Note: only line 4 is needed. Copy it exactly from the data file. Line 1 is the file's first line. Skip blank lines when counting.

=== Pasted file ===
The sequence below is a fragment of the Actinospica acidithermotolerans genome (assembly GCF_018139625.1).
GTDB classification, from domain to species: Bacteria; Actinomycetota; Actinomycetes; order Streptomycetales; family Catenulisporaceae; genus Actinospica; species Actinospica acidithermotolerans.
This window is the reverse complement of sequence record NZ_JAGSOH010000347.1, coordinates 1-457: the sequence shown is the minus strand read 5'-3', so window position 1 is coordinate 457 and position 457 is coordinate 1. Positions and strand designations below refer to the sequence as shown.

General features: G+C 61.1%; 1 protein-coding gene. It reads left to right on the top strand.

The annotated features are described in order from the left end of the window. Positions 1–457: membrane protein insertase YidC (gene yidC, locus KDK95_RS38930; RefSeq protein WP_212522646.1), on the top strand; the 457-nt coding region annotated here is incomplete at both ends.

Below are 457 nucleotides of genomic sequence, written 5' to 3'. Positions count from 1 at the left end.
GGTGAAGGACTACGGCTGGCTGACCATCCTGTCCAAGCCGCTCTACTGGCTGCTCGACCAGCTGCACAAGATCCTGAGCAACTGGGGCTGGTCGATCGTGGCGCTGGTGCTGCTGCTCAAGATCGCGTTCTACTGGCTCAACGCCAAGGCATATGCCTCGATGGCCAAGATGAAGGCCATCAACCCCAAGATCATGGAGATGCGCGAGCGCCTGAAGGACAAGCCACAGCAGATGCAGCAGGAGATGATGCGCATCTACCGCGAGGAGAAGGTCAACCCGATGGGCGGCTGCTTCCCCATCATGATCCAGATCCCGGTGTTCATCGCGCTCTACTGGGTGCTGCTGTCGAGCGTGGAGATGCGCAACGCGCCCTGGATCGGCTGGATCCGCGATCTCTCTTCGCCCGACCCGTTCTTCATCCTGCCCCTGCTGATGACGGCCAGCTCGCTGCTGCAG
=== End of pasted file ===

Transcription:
General features: G+C 61.1%; 1 protein-coding gene. It reads left to right on the top strand.